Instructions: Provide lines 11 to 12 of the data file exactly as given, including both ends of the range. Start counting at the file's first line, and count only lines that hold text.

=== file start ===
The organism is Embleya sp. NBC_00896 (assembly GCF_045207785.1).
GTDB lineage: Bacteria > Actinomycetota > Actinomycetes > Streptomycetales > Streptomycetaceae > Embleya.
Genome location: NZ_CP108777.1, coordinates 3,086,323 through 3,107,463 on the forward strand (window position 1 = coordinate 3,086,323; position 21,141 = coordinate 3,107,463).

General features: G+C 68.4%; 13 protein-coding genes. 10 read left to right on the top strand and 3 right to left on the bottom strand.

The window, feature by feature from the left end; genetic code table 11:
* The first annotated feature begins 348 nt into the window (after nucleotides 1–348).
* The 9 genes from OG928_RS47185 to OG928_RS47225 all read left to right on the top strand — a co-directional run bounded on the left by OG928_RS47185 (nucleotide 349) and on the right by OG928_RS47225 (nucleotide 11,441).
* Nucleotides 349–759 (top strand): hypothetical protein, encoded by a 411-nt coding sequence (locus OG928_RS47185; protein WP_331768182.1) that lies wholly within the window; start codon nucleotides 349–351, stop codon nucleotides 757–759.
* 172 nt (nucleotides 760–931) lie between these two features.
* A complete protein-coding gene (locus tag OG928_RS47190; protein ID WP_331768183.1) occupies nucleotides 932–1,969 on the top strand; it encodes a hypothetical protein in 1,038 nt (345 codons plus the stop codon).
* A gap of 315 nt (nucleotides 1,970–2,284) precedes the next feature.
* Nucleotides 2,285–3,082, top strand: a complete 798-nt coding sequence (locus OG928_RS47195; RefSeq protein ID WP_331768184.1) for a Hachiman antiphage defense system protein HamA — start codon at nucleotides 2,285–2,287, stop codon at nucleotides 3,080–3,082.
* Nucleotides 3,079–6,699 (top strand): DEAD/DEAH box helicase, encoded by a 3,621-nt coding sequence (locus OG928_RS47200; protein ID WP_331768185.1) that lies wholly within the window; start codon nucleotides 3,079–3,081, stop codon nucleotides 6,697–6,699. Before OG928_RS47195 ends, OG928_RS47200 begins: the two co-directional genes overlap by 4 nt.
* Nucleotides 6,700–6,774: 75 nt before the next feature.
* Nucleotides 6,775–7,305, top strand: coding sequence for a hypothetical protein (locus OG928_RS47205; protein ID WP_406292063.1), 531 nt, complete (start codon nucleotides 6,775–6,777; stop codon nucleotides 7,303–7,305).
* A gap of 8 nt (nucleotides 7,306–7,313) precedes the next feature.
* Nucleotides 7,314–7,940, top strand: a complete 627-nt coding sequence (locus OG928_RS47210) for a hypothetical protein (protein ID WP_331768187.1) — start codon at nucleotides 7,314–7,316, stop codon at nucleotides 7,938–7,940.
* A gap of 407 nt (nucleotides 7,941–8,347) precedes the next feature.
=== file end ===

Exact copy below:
* A gap of 315 nt (nucleotides 1,970–2,284) precedes the next feature.
* Nucleotides 2,285–3,082, top strand: a complete 798-nt coding sequence (locus OG928_RS47195; RefSeq protein ID WP_331768184.1) for a Hachiman antiphage defense system protein HamA — start codon at nucleotides 2,285–2,287, stop codon at nucleotides 3,080–3,082.